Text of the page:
The better your training materials are, the less time you will spend providing feedback and revisions, and the happier your client will be with the end product. Create a detailed training manual and instructional videos that should be the ultimate reference guide for the project. The manual should be required reading for all contractors and employees working on the project. Focus on:
- Audience: Address new-to-the-project contractors or employees; don’t make knowledge-based assumptions.
- Pathways: Write for multiple roles (e.g., writers, editors, proofers, project managers).
- Process: Clearly spell out workflow and who does what when.
- Checklists: Provide role-specific checklists and focus on the most important items each role must perform.
- Samples: Provide several samples of quality work.
- Screenshots: Provide lots of screenshots to illustrate instructions; pictures are easier to digest and remember.
- Table of contents: Provide organization and easy access.
- Appendix: Provide further detail if needed.
Instructional videos are hugely useful in training large teams; they distill the information in the training guides into quickly digestible image and sound bites. Videos don’t have to be super polished as they are meant as internal resources to help content producers catch the vision for the project and understand the ground rules. You can use inexpensive software like Camtasia, KnowledgeVision or Adobe Voice to create helpful training videos. Create a series of four- to five-minute videos that focus on specific topics or specific roles (e.g., writer, editor, proofreader).
4. Establish clear deadlines, chain of command, and workflow
Make sure each contractor or employee is provided with clear assignments and deadlines, and understands the importance of meeting those deadlines. Clearly state ramifications if deadlines are missed. Each person on the project should have a direct supervisor to whom he can go with questions, problems, emergencies, etc. Limit the number of people reporting to each supervisor so the project stays manageable. The bigger the project, the more small teams you need to keep production chugging along. Keys to a smoothly running project:
- Content management system: Use an easy-to-understand and constantly accessible online tool (your own CMS or Google Drive) to provide access to assignments and deadlines.
- Communicate: Provide updates when assignments or deadlines change. Setting expectations early and reminding often are key.
- Workflow: Make sure all roles know when and how to share their work with the next person to work on the content. Map a crystal-clear workflow (and include in your training documentation).
5. Provide feedback regularly
It’s important to provide feedback to writers and editors early in the process. Put a team system in place so every writer and editor’s work is reviewed promptly and revisions are guided and double-checked. This prevents the log-jam effect wherein writers are toiling away on their third or fourth piece only to be told their first piece was done incorrectly. They have to go back and revise all the pieces. It’s much easier to revise one piece first and then do the rest correctly than it is to revise three or four pieces and still produce pieces five and six to stay on schedule.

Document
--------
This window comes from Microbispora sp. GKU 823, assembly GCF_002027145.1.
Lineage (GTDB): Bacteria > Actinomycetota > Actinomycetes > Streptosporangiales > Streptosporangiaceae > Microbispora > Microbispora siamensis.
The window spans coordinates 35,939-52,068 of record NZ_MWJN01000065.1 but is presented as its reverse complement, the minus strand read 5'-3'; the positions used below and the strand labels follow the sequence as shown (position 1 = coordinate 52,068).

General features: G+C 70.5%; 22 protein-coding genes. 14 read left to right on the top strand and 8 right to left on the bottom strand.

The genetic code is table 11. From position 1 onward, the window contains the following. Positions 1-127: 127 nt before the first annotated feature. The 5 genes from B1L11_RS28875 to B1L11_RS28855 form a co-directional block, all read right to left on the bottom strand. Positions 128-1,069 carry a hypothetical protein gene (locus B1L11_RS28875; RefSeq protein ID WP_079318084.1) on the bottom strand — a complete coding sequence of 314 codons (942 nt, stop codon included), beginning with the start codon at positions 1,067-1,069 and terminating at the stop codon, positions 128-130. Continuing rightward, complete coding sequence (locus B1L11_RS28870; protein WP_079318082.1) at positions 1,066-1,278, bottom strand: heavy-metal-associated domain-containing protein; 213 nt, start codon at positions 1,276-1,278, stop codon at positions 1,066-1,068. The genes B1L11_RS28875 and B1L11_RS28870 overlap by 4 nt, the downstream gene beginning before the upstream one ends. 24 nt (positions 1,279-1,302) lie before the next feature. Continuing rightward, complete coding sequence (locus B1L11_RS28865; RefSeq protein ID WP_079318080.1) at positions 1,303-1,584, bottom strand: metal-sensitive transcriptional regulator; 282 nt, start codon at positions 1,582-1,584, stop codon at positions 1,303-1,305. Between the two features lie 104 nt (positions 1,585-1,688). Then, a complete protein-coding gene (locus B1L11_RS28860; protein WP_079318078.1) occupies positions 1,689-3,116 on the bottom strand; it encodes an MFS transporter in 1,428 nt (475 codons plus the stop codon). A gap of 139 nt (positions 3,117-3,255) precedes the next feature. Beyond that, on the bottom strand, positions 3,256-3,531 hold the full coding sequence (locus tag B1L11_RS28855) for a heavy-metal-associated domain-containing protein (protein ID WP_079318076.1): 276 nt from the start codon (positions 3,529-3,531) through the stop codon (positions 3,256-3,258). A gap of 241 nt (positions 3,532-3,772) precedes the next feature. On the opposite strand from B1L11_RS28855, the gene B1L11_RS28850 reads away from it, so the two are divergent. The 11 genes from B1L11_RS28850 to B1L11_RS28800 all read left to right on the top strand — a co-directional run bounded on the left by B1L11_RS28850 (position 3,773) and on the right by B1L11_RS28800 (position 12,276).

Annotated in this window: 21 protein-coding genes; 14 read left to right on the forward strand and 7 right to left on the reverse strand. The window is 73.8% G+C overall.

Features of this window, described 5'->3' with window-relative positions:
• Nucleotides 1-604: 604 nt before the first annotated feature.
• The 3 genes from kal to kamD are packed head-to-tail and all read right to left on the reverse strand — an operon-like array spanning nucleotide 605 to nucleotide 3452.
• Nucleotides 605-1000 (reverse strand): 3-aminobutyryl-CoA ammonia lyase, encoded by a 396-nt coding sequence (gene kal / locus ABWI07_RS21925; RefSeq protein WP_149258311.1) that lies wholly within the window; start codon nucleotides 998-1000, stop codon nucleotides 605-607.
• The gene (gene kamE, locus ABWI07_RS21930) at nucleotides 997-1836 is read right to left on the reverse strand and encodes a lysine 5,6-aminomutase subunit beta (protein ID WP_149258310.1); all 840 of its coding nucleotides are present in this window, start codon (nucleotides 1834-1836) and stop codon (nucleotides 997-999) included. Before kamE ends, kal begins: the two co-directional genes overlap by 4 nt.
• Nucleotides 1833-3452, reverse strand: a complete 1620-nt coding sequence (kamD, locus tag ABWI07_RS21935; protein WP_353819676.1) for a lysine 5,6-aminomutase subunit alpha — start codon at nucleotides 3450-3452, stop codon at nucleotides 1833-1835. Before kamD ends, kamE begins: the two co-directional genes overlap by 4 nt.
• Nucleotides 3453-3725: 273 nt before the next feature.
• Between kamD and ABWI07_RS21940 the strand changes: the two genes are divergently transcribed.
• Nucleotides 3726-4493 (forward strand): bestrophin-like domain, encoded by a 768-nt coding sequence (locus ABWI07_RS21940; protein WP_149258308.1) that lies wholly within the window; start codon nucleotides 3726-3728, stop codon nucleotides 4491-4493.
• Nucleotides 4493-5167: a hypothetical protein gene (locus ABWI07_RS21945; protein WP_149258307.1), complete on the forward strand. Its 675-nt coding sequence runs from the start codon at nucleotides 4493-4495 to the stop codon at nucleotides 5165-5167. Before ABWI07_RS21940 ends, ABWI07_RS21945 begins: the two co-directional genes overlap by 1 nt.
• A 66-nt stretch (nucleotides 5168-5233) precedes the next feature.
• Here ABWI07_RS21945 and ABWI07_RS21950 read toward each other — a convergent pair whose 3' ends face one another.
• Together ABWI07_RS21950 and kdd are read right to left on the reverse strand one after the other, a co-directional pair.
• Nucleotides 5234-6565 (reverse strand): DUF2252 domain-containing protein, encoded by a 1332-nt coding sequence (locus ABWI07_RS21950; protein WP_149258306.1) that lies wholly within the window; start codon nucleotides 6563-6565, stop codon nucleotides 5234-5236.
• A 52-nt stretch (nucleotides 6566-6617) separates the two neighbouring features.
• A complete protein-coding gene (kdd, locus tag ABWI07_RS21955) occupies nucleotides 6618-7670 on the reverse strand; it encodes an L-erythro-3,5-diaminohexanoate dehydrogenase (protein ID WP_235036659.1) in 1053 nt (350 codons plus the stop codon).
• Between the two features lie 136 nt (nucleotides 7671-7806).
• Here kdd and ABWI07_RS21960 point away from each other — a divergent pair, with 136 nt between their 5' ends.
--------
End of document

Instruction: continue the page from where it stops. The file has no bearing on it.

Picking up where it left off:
Project managers or senior editors should coach new writers and editors through the process, providing clear and specific feedback about ways their work is making or missing the mark (remember, positive feedback can be just as helpful as critical feedback). Project managers should actively look for:
- Dead weight: There are some poor or non-performers in every large-scale project. Set criteria in advance for what dead weight means to your project and be prepared to make cuts accordingly. Criteria could include:
o Number of revision requests by the editor or project manager
o Number of mistakes in the copy
o Number of missed deadlines
- Shining stars: There will always be people who are very good at the project and there might be some who can advance to new levels of value. These can include:
o Writers who might make good editors
o Writers or editors who might make good senior editors or project managers
o Contractors who might work great for future or other projects going on within your company
Finally, quality assurance should be a continual part of the process. Don’t assume that once everyone’s been vetted, instructed, reviewed, and coached that production will stay top shelf. That opens the door for Murphy’s law. Stay vigilant, performing random quality assurance checks on all work at various stages – writing, editing, and proofreading.
Large-scale content production is a complicated business, but organization and pre-game planning can make the difference between success and failure. There are hiccups in every project, but by following these five steps, you will be well on your way to setting up a top-notch content production team.
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Cover image by George Hodan, Publicdomainpictures.net, via pixabay